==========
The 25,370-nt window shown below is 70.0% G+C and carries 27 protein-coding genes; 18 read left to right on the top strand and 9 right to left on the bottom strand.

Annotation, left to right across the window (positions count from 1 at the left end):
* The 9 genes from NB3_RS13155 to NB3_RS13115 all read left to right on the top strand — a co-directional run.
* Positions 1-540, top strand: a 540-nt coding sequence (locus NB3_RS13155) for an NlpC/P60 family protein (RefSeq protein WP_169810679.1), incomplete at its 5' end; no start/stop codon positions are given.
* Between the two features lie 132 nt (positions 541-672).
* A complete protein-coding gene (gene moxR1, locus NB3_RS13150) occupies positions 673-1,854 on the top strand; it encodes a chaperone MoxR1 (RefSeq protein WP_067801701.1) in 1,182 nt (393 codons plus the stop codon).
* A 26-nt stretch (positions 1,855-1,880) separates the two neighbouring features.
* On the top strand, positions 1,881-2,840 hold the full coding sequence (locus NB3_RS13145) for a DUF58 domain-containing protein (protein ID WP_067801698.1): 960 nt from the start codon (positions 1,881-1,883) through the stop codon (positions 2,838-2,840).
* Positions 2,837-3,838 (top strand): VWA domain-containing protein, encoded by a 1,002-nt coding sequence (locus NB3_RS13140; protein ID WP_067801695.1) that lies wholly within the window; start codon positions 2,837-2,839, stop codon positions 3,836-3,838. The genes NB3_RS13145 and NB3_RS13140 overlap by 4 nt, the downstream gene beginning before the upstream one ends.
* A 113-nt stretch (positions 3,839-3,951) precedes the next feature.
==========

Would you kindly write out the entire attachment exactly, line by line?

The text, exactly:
The 25,370-nt window shown below is 70.0% G+C and carries 27 protein-coding genes; 18 read left to right on the top strand and 9 right to left on the bottom strand.

Annotation, left to right across the window (positions count from 1 at the left end):
* The 9 genes from NB3_RS13155 to NB3_RS13115 all read left to right on the top strand — a co-directional run.
* Positions 1-540, top strand: a 540-nt coding sequence (locus NB3_RS13155) for an NlpC/P60 family protein (RefSeq protein WP_169810679.1), incomplete at its 5' end; no start/stop codon positions are given.
* Between the two features lie 132 nt (positions 541-672).
* A complete protein-coding gene (gene moxR1, locus NB3_RS13150) occupies positions 673-1,854 on the top strand; it encodes a chaperone MoxR1 (RefSeq protein WP_067801701.1) in 1,182 nt (393 codons plus the stop codon).
* A 26-nt stretch (positions 1,855-1,880) separates the two neighbouring features.
* On the top strand, positions 1,881-2,840 hold the full coding sequence (locus NB3_RS13145) for a DUF58 domain-containing protein (protein ID WP_067801698.1): 960 nt from the start codon (positions 1,881-1,883) through the stop codon (positions 2,838-2,840).
* Positions 2,837-3,838 (top strand): VWA domain-containing protein, encoded by a 1,002-nt coding sequence (locus NB3_RS13140; protein ID WP_067801695.1) that lies wholly within the window; start codon positions 2,837-2,839, stop codon positions 3,836-3,838. The genes NB3_RS13145 and NB3_RS13140 overlap by 4 nt, the downstream gene beginning before the upstream one ends.
* A 113-nt stretch (positions 3,839-3,951) precedes the next feature.